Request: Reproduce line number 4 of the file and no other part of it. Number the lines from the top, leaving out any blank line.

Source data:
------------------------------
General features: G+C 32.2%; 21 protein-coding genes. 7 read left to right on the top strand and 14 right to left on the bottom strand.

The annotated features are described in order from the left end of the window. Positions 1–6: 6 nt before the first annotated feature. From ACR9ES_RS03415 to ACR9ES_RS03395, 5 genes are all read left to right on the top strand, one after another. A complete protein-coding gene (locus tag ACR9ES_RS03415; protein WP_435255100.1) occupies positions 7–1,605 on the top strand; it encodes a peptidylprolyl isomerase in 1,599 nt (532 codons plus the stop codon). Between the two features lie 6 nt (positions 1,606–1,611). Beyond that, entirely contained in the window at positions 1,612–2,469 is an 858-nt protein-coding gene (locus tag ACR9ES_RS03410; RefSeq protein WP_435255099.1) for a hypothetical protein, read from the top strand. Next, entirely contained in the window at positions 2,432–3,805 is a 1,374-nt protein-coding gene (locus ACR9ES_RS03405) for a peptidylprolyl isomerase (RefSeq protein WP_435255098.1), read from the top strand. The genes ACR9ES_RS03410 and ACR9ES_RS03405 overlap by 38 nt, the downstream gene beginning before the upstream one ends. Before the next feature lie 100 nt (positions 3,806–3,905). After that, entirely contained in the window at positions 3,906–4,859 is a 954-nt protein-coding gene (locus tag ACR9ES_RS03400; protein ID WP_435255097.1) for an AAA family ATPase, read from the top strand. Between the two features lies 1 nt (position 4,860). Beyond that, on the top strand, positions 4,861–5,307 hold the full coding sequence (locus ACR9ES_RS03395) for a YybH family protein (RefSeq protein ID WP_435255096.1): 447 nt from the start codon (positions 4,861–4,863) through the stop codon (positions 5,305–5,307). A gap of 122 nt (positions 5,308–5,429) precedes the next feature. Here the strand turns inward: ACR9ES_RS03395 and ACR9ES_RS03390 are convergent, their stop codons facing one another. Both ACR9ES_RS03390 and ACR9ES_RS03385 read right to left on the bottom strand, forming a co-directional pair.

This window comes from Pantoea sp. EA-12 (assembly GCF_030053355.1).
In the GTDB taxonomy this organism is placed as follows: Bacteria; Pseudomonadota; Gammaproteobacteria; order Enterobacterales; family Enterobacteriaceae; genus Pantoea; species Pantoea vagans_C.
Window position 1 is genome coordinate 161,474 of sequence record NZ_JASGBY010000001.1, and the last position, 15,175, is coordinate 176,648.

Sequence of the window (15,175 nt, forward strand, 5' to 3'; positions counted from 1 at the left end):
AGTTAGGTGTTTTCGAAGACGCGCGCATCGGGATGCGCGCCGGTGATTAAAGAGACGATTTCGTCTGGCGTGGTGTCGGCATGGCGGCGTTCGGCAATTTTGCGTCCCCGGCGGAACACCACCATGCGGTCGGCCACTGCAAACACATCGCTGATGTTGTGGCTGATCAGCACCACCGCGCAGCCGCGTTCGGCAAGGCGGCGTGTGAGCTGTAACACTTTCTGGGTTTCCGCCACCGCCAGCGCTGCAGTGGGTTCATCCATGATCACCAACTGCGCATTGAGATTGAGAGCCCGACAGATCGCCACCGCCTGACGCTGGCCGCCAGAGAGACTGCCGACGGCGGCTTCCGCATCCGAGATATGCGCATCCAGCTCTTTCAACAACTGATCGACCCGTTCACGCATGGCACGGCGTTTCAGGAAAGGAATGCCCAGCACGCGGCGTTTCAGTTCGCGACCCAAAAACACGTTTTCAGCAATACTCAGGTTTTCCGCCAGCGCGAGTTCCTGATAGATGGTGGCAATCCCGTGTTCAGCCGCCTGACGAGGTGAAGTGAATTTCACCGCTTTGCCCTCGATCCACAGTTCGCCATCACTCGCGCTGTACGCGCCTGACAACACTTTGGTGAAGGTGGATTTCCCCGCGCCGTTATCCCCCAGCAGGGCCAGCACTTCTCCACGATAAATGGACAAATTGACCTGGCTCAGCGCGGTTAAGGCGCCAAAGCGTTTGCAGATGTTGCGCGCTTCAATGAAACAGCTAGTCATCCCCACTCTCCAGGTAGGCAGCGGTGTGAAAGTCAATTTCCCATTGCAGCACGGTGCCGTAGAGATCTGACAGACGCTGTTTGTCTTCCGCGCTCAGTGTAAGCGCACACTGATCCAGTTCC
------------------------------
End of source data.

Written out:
In the GTDB taxonomy this organism is placed as follows: Bacteria; Pseudomonadota; Gammaproteobacteria; order Enterobacterales; family Enterobacteriaceae; genus Pantoea; species Pantoea vagans_C.